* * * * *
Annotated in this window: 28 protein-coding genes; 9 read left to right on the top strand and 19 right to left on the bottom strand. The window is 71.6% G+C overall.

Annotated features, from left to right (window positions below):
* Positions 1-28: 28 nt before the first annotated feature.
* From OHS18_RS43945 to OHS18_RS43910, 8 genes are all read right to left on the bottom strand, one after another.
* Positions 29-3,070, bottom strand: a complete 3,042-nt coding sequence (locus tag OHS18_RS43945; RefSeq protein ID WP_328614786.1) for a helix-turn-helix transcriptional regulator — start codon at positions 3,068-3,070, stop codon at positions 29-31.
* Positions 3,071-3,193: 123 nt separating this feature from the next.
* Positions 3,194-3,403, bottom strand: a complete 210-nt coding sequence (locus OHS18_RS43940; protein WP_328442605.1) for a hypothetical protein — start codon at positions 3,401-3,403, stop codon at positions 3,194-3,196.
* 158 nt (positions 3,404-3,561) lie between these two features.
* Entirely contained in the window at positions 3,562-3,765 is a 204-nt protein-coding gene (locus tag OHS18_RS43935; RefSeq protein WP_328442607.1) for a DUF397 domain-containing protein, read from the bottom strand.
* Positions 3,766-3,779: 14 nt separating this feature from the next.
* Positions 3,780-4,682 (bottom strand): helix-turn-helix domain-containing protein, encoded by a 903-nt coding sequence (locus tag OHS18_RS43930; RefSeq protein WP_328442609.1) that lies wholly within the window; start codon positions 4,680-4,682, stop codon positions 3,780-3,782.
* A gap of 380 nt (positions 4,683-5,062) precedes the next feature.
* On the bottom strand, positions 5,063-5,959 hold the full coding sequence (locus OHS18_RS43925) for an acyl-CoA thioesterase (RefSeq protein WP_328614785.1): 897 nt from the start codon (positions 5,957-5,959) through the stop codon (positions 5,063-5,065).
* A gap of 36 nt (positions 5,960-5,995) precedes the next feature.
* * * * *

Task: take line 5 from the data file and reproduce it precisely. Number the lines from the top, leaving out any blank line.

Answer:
* Positions 29-3,070, bottom strand: a complete 3,042-nt coding sequence (locus tag OHS18_RS43945; RefSeq protein ID WP_328614786.1) for a helix-turn-helix transcriptional regulator — start codon at positions 3,068-3,070, stop codon at positions 29-31.